The energetic sea of red begins to clear Memorial Stadium as the final seconds of a Nebraska football game elapse. As the last fans leave the stadium, ROTC members make their way around the stadium seats to collect material left from the game. They then collect all recycling containers in and around the stadium and take them to a recycling truck, which gets hauled to the recycling provider.
All of the trash cans that aren’t labeled as recycling, such as contaminated food waste and waste from restroom trash cans, are taken to a different truck that’s hauled to the landfill, according to associate athletic director of communications Keith Mann.
When looking at the amount of waste throughout campus, it’s easy to target game days as a contributing factor. Husker athletic events bring in some of the largest crowds to campus, which also means large amounts of waste.
On every Husker football game day, there are approximately 10,000 pounds of trash and recyclable material collected, according to Mann.
For comparison, Mann said volleyball brings in approximately 3,000 pounds of trash, soccer averages about 500 pounds of trash and cross country averages about 180 pounds of trash per event.
Football contributes to over half of the waste produced at athletic events; however, about half of it is recycled. A big contributor of this was the launch of the “Go Green for Big Red” project before the 2011 football season.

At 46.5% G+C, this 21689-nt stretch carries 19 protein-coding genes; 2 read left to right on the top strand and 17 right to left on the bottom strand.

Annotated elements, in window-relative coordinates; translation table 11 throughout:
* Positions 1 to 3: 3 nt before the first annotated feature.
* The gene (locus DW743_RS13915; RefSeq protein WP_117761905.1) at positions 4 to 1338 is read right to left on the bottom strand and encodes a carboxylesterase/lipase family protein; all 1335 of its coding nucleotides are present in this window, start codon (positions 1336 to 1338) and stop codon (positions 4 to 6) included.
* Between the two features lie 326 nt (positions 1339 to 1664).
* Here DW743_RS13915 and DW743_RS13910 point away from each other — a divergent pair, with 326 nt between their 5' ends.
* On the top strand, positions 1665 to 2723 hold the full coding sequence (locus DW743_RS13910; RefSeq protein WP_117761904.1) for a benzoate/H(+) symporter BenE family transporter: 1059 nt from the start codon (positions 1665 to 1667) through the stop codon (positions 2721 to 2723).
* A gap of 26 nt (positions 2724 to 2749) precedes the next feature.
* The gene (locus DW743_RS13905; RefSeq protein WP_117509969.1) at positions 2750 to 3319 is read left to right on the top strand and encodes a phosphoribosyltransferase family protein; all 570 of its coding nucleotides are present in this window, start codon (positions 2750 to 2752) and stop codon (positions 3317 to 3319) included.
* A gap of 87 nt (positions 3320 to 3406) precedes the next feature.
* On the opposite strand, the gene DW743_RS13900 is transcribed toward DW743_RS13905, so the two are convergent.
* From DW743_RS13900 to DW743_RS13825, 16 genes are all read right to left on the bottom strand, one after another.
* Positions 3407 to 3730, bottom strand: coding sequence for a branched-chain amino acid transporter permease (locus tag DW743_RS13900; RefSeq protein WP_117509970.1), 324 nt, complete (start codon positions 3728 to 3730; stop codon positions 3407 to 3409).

One of the main focuses of this project was to make sure there were accessible recycling bins in high-traffic areas. The project also provided for volunteers to walk around tailgating spots in parking lots carrying green recycling bags.
The press release announcing the launch of “Go Green for Big Red” explained that tailgaters are encouraged to take a green bag and fill it with their aluminum and plastic instead of using a trash can. Fans can leave the bags at their site and the volunteers come back around to pick up the bags full of recyclable material.
Recycling Enterprises collects all the material and donates money back to the organizers in exchange. According to the press release, the donated money goes straight to funding game day recycling and educational outreach on recycling.
"This is a positive way Big Red fans can contribute to recycling and support a sustainable campus environment at UNL,” construction manager for UNL Landscape Services Rich Wahl said in the 2011 press release.
As people become more concerned with environmental problems, one tradition that has caught their attention is the balloon release following Nebraska football’s first touchdown every game. It has received criticism because the balloon material can land somewhere on the ground as litter.
In 2014, a petition was created that called for the balloon release to end, according to an ESPN report. However, it only received 587 signatures, which isn’t enough to create a movement. The Chicago Tribune reported that Randall Krause from Omaha filed a lawsuit against the University of Nebraska in 2016 concerning the balloon release’s harm on children and wildlife.